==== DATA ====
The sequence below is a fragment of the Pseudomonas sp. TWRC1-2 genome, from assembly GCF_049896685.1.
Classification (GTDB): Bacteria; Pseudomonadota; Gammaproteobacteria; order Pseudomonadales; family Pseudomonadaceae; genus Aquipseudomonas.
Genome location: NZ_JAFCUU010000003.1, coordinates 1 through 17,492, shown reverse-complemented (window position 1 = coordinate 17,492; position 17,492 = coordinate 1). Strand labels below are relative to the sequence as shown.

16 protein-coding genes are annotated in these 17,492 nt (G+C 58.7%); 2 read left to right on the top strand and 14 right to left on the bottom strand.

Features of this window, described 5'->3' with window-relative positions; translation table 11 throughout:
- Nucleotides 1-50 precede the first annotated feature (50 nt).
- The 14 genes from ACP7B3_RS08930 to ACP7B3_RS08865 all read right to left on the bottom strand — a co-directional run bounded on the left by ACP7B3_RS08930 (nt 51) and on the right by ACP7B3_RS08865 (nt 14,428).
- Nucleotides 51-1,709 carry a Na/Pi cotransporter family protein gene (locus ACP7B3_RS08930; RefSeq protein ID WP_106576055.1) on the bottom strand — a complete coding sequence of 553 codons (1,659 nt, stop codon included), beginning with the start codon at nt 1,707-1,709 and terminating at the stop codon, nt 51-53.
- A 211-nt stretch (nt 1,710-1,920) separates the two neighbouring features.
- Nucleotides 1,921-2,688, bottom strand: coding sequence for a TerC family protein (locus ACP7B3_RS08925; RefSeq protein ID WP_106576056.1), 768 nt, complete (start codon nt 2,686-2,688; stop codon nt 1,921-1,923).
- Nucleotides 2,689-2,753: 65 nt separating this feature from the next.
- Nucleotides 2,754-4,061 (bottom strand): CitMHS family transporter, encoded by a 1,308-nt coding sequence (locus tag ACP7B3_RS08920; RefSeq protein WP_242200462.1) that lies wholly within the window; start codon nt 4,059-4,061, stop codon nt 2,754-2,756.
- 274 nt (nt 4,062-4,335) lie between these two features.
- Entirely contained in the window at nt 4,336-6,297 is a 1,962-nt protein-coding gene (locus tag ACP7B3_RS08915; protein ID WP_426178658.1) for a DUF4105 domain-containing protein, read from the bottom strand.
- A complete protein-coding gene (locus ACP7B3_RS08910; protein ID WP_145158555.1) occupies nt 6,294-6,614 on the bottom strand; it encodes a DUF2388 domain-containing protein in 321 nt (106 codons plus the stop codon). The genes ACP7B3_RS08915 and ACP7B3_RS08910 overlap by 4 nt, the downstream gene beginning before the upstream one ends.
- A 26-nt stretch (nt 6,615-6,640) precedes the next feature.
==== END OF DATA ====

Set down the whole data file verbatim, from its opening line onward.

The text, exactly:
The sequence below is a fragment of the Pseudomonas sp. TWRC1-2 genome, from assembly GCF_049896685.1.
Classification (GTDB): Bacteria; Pseudomonadota; Gammaproteobacteria; order Pseudomonadales; family Pseudomonadaceae; genus Aquipseudomonas.
Genome location: NZ_JAFCUU010000003.1, coordinates 1 through 17,492, shown reverse-complemented (window position 1 = coordinate 17,492; position 17,492 = coordinate 1). Strand labels below are relative to the sequence as shown.

16 protein-coding genes are annotated in these 17,492 nt (G+C 58.7%); 2 read left to right on the top strand and 14 right to left on the bottom strand.

Features of this window, described 5'->3' with window-relative positions; translation table 11 throughout:
- Nucleotides 1-50 precede the first annotated feature (50 nt).
- The 14 genes from ACP7B3_RS08930 to ACP7B3_RS08865 all read right to left on the bottom strand — a co-directional run bounded on the left by ACP7B3_RS08930 (nt 51) and on the right by ACP7B3_RS08865 (nt 14,428).
- Nucleotides 51-1,709 carry a Na/Pi cotransporter family protein gene (locus ACP7B3_RS08930; RefSeq protein ID WP_106576055.1) on the bottom strand — a complete coding sequence of 553 codons (1,659 nt, stop codon included), beginning with the start codon at nt 1,707-1,709 and terminating at the stop codon, nt 51-53.
- A 211-nt stretch (nt 1,710-1,920) separates the two neighbouring features.
- Nucleotides 1,921-2,688, bottom strand: coding sequence for a TerC family protein (locus ACP7B3_RS08925; RefSeq protein ID WP_106576056.1), 768 nt, complete (start codon nt 2,686-2,688; stop codon nt 1,921-1,923).
- Nucleotides 2,689-2,753: 65 nt separating this feature from the next.
- Nucleotides 2,754-4,061 (bottom strand): CitMHS family transporter, encoded by a 1,308-nt coding sequence (locus tag ACP7B3_RS08920; RefSeq protein WP_242200462.1) that lies wholly within the window; start codon nt 4,059-4,061, stop codon nt 2,754-2,756.
- 274 nt (nt 4,062-4,335) lie between these two features.
- Entirely contained in the window at nt 4,336-6,297 is a 1,962-nt protein-coding gene (locus tag ACP7B3_RS08915; protein ID WP_426178658.1) for a DUF4105 domain-containing protein, read from the bottom strand.
- A complete protein-coding gene (locus ACP7B3_RS08910; protein ID WP_145158555.1) occupies nt 6,294-6,614 on the bottom strand; it encodes a DUF2388 domain-containing protein in 321 nt (106 codons plus the stop codon). The genes ACP7B3_RS08915 and ACP7B3_RS08910 overlap by 4 nt, the downstream gene beginning before the upstream one ends.
- A 26-nt stretch (nt 6,615-6,640) precedes the next feature.